How To Get The Glowy, ‘Healthy’ Foundation Look That’s All Over Instagram Right Now
Really rich skin, basically.
Any make-up artist will tell you: Good eye make-up will get you noticed, but good skin will get you work. You can probably envision already the type of ‘good skin’ we’re talking about, as it’s slowly becoming the new Instagram Face – flawless but not cakey, dewy but not oily, radiant and full of health. This kind of make-up application is a real skill not to be sniffed at, but obviously, we’re not all MUAs. Is it possible to DIY great skin? Absolutely!
Preparation is key
No matter what your skin type, starting off with a clean and moisturised face is essential. As dry-skinned gals probably know, foundation is magnetically attracted to patches of dry skin, and sadly, that’s not a good look. However, you don’t want to apply your foundation directly on top of your fresh moisturiser – get your skincare done, leave it to sink in for a couple of minutes as you do your bits, then go in with your foundation.
Primer is still a controversial subject in the beauty world. Is it a swizz or a must-have? It’s down to personal preference at this stage, so if you feel like you need an extra layer of hydration or a mattified t-zone that only a primer can provide, go on ahead.
Less is more
Us Irish women love a FULL face of slap, but if you want to create naturally flawless-looking skin, you need to loosen your grip on the foundation bottle. Iconic make-up artist Lisa Eldridge thinks of foundation as a way to “embellish” skin and even out the tone, and not as a mask that covers everything.
“Most people, even if they’ve only got a few spots or a little bit of pigmentation, say ‘I need 80% coverage’,” she explains.
“I’ll look at their skin and see a little bit of pigmentation here, a spot there… That’s less than 20% of your face and the rest of your skin is beautiful. Why are you masking all this lovely skin just to cover a small percentage?”
Granted, some days you’re going to want more coverage than others, but it’s worth thinking realistically about how much you need. We’re used to seeing heavily made up, filtered and FaceTuned skin on Instagram, but real skin will always have texture, spots, pores, lines… Once you stop thinking of make-up as a way to erase them, you may find yourself getting on with it a little better.
Don’t worry if you can still see spots, redness and dark circles under your foundation – it’s not designed to cover them completely. That’s what concealer is for! While some MUAs would have you believe that you need to apply thick triangles of concealer all over your face, almost like a second layer of foundation, that is absolutely not the case.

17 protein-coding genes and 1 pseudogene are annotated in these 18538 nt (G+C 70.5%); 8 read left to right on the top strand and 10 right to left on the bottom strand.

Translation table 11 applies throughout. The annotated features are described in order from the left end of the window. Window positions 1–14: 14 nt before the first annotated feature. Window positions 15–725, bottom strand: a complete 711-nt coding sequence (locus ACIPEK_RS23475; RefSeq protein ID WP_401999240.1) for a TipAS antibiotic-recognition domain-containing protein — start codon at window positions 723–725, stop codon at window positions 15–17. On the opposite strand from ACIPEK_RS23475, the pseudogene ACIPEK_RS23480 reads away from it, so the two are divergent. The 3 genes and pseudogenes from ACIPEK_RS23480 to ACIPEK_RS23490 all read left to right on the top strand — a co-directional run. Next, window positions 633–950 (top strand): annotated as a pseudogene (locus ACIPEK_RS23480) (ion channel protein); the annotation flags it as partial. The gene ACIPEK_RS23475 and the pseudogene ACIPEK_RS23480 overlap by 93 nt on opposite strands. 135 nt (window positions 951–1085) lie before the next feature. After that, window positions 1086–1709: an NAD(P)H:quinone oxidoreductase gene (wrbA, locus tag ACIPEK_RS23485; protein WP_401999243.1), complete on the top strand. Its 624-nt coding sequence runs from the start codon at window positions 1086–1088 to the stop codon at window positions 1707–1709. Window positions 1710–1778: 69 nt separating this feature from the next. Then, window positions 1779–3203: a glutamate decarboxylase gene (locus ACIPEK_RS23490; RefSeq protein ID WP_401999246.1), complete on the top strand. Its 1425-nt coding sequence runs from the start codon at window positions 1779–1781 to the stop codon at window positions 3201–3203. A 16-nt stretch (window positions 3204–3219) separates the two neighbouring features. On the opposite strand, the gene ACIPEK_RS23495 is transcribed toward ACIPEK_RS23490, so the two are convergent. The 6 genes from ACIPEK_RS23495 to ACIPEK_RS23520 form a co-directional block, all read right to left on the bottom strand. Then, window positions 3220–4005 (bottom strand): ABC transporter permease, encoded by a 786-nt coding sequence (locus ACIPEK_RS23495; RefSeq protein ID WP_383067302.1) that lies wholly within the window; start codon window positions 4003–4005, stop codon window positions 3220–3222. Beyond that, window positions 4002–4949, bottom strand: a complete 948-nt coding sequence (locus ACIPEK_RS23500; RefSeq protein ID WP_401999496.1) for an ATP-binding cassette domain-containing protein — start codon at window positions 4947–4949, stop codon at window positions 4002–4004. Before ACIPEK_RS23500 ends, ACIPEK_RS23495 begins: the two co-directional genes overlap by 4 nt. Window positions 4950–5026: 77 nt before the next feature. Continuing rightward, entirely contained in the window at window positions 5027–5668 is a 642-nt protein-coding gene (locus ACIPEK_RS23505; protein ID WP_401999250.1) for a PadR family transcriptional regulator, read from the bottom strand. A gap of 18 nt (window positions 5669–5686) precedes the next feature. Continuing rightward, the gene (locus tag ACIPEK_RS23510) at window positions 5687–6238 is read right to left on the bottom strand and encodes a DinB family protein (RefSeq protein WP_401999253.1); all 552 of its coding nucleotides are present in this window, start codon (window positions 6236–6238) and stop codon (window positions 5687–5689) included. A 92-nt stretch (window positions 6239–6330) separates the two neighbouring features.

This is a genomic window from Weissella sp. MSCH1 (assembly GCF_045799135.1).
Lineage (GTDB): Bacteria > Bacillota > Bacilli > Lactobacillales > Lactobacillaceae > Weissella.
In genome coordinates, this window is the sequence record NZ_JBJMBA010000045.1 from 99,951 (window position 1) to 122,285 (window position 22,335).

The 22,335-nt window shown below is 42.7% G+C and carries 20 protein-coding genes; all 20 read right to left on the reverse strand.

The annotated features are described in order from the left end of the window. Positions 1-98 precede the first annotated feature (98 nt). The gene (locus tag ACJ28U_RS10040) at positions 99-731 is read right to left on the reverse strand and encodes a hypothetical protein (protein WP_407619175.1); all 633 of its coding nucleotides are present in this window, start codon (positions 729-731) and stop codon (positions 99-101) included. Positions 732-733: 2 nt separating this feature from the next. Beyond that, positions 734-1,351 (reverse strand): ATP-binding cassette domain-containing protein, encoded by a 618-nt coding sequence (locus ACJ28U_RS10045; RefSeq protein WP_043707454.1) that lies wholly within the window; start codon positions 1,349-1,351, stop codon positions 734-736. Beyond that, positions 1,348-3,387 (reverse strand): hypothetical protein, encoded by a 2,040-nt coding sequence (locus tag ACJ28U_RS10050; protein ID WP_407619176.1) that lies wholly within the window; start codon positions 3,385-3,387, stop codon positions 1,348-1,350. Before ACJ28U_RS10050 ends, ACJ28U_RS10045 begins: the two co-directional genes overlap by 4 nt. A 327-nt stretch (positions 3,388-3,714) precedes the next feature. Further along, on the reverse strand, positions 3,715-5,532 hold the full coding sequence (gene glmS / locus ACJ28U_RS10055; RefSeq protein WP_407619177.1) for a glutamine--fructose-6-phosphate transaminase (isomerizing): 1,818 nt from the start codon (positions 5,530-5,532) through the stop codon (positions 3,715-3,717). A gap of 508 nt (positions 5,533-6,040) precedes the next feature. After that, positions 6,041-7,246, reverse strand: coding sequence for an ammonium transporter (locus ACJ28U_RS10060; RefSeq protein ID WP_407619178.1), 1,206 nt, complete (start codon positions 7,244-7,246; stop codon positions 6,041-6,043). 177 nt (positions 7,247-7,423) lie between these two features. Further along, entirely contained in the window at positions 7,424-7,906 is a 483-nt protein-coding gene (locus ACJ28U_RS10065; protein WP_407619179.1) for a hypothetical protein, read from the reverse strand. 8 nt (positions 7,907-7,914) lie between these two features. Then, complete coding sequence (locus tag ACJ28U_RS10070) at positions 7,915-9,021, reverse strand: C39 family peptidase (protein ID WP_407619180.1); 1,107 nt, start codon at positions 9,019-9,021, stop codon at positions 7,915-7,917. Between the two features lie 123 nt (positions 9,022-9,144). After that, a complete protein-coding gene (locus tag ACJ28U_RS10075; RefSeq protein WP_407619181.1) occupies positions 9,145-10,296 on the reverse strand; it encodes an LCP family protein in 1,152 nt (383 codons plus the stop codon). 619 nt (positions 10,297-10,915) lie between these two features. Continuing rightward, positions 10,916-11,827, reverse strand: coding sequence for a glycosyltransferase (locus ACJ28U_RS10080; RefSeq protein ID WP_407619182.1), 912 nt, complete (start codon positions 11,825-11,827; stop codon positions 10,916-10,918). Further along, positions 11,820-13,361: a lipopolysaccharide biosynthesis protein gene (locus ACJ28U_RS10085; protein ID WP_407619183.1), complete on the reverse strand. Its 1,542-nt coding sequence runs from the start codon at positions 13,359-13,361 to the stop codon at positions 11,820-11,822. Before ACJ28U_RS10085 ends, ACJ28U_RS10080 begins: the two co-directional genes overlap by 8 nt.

Under your eyes, you’re going to want a thinner formula in a shade slightly lighter than your skin tone. Apply it in a small triangle under the eye starting from the inner corner, then blend it out with a sponge or fluffy brush. Like foundation, you’ll want to keep it light – the more you use, the more it will settle into any creases or lines.
For spots, we turn again to the wisdom of Lisa Eldridge and her pinpoint concealing technique. Using a tiny brush, she applies a dot of concealer to the offending area and pats it in gently with
a finger. Then, taking a fluffy brush, she blends the edges into the foundation.
Choose the right tools
The finish you get all depends on the tools you choose. Dual-fibre stippling brushes are soft and not too dense, great for sheering out heavier bases and giving a light wash of foundation. The traditional flat foundation brush is probably the most full coverage of them all, but pay attention or you’ll be left with a streaky face.
Buffing brushes are lovely for working foundation into the skin, and pretty much foolproof for the beauty novices among us. Beauty sponges will give you a more airbrushed, natural finish (though you can build it up with them quite easily) and are also very nice for gently blending out concealer under the eyes.
For concealer, you’ll want a teeny-tiny brush for pinpoint concealing, a flat brush for applying concealer to larger areas, and a fluffy brush to blend out any hard edges. Eyeshadow brushes are actually perfect for this – everything in your makeup bag is multi-purpose, so there’s no need to buy a ton of tools for specific tasks.
And of course, if you’re not getting the finish you like with brushes or sponges, you can use your hands! The warmth of your fingertips can help makeup melt into the skin, as opposed to sitting on top of it. Lots of makeup artists use a combo of both to get everything just right.
Armed with this knowledge, you’ll be able to create the perfect canvas on which to add blush, bronzer, and highlighter – and have a good skin day, every day.
Have your say